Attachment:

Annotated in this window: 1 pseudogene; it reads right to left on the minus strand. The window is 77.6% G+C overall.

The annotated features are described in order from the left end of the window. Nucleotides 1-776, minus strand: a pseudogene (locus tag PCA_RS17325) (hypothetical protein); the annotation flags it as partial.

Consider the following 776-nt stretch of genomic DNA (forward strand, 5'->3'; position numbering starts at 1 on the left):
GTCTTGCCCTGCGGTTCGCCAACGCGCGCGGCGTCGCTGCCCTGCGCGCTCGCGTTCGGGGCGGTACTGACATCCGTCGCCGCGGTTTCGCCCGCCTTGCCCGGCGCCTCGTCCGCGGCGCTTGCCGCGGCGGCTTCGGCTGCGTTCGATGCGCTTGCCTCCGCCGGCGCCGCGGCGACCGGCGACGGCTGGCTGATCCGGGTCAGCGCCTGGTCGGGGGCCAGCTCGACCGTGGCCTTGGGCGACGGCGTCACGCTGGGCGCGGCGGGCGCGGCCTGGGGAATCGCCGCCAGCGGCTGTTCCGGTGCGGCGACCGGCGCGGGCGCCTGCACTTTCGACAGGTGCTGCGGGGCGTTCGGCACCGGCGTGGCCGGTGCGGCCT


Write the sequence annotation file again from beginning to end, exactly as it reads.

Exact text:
Annotated in this window: 1 pseudogene; it reads right to left on the minus strand. The window is 77.6% G+C overall.

The annotated features are described in order from the left end of the window. Nucleotides 1-776, minus strand: a pseudogene (locus tag PCA_RS17325) (hypothetical protein); the annotation flags it as partial.

Consider the following 776-nt stretch of genomic DNA (forward strand, 5'->3'; position numbering starts at 1 on the left):
GTCTTGCCCTGCGGTTCGCCAACGCGCGCGGCGTCGCTGCCCTGCGCGCTCGCGTTCGGGGCGGTACTGACATCCGTCGCCGCGGTTTCGCCCGCCTTGCCCGGCGCCTCGTCCGCGGCGCTTGCCGCGGCGGCTTCGGCTGCGTTCGATGCGCTTGCCTCCGCCGGCGCCGCGGCGACCGGCGACGGCTGGCTGATCCGGGTCAGCGCCTGGTCGGGGGCCAGCTCGACCGTGGCCTTGGGCGACGGCGTCACGCTGGGCGCGGCGGGCGCGGCCTGGGGAATCGCCGCCAGCGGCTGTTCCGGTGCGGCGACCGGCGCGGGCGCCTGCACTTTCGACAGGTGCTGCGGGGCGTTCGGCACCGGCGTGGCCGGTGCGGCCT